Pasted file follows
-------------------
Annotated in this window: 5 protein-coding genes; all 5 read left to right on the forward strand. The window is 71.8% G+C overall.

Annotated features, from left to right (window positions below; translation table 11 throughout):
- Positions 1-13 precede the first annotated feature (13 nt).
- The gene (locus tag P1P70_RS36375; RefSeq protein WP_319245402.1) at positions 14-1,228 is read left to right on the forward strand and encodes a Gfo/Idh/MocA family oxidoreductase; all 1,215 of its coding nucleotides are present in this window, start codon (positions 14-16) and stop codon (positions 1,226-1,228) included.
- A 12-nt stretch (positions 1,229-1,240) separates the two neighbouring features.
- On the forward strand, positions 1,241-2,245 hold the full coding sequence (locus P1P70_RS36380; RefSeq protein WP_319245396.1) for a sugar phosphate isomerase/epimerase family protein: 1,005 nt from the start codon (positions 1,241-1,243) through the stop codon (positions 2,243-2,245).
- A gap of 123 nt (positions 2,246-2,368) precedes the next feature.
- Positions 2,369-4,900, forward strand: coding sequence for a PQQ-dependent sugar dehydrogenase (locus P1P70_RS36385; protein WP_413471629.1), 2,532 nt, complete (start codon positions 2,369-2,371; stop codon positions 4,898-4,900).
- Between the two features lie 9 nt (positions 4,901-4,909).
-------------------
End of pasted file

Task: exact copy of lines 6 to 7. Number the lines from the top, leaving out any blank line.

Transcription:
- On the forward strand, positions 1,241-2,245 hold the full coding sequence (locus P1P70_RS36380; RefSeq protein WP_319245396.1) for a sugar phosphate isomerase/epimerase family protein: 1,005 nt from the start codon (positions 1,241-1,243) through the stop codon (positions 2,243-2,245).
- A gap of 123 nt (positions 2,246-2,368) precedes the next feature.